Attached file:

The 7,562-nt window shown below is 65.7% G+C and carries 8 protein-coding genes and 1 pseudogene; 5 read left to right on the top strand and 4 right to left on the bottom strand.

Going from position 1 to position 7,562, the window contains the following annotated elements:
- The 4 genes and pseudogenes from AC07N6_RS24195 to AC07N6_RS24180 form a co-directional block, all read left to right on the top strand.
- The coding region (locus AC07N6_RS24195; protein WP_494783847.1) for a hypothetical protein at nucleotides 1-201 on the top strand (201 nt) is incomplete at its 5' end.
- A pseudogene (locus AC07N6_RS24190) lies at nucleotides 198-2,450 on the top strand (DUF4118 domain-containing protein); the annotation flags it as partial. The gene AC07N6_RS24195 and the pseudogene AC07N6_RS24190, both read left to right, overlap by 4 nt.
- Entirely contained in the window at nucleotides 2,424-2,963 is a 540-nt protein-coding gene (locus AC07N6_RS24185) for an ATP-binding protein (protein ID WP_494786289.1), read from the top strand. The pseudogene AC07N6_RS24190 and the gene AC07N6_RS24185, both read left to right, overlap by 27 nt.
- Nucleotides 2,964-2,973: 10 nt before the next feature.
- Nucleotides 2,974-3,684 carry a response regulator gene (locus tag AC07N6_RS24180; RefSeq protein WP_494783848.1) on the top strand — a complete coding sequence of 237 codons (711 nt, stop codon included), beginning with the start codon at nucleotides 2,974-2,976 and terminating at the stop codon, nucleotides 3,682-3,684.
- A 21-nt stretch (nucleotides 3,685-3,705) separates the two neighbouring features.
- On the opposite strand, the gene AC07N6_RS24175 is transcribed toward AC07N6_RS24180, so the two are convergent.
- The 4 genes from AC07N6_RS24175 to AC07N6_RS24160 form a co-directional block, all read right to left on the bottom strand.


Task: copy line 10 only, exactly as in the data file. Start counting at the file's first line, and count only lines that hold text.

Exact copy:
- On the opposite strand, the gene AC07N6_RS24175 is transcribed toward AC07N6_RS24180, so the two are convergent.